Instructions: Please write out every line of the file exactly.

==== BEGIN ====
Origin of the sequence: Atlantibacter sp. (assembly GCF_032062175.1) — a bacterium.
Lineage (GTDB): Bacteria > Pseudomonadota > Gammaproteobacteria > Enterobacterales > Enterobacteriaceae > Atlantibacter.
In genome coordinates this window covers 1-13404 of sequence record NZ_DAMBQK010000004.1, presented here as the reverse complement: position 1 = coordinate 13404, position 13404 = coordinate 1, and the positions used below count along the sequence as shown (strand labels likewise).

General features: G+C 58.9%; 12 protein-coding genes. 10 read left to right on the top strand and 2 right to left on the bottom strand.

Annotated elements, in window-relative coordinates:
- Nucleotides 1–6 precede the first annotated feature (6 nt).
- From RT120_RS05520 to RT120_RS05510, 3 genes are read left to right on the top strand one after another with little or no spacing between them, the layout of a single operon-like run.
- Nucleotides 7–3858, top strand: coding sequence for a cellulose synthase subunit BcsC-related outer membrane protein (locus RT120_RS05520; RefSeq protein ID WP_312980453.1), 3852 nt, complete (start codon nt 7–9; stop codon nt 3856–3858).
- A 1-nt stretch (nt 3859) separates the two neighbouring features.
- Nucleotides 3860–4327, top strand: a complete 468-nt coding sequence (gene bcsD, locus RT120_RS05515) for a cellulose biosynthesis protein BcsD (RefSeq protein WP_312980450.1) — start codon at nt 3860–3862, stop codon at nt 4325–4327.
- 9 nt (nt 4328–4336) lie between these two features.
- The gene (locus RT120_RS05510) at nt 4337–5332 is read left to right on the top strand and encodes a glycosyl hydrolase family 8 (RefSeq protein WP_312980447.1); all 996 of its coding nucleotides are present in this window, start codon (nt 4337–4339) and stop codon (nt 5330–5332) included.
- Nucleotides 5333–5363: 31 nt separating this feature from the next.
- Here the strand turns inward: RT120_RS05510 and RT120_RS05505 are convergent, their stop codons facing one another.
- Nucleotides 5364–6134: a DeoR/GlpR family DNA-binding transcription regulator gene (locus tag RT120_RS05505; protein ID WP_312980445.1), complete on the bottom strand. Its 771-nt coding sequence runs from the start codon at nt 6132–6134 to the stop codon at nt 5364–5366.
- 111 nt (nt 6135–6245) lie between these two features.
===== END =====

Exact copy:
Origin of the sequence: Atlantibacter sp. (assembly GCF_032062175.1) — a bacterium.
Lineage (GTDB): Bacteria > Pseudomonadota > Gammaproteobacteria > Enterobacterales > Enterobacteriaceae > Atlantibacter.
In genome coordinates this window covers 1-13404 of sequence record NZ_DAMBQK010000004.1, presented here as the reverse complement: position 1 = coordinate 13404, position 13404 = coordinate 1, and the positions used below count along the sequence as shown (strand labels likewise).

General features: G+C 58.9%; 12 protein-coding genes. 10 read left to right on the top strand and 2 right to left on the bottom strand.

Annotated elements, in window-relative coordinates:
- Nucleotides 1–6 precede the first annotated feature (6 nt).
- From RT120_RS05520 to RT120_RS05510, 3 genes are read left to right on the top strand one after another with little or no spacing between them, the layout of a single operon-like run.
- Nucleotides 7–3858, top strand: coding sequence for a cellulose synthase subunit BcsC-related outer membrane protein (locus RT120_RS05520; RefSeq protein ID WP_312980453.1), 3852 nt, complete (start codon nt 7–9; stop codon nt 3856–3858).
- A 1-nt stretch (nt 3859) separates the two neighbouring features.
- Nucleotides 3860–4327, top strand: a complete 468-nt coding sequence (gene bcsD, locus RT120_RS05515) for a cellulose biosynthesis protein BcsD (RefSeq protein WP_312980450.1) — start codon at nt 3860–3862, stop codon at nt 4325–4327.
- 9 nt (nt 4328–4336) lie between these two features.
- The gene (locus RT120_RS05510) at nt 4337–5332 is read left to right on the top strand and encodes a glycosyl hydrolase family 8 (RefSeq protein WP_312980447.1); all 996 of its coding nucleotides are present in this window, start codon (nt 4337–4339) and stop codon (nt 5330–5332) included.
- Nucleotides 5333–5363: 31 nt separating this feature from the next.
- Here the strand turns inward: RT120_RS05510 and RT120_RS05505 are convergent, their stop codons facing one another.
- Nucleotides 5364–6134: a DeoR/GlpR family DNA-binding transcription regulator gene (locus tag RT120_RS05505; protein ID WP_312980445.1), complete on the bottom strand. Its 771-nt coding sequence runs from the start codon at nt 6132–6134 to the stop codon at nt 5364–5366.
- 111 nt (nt 6135–6245) lie between these two features.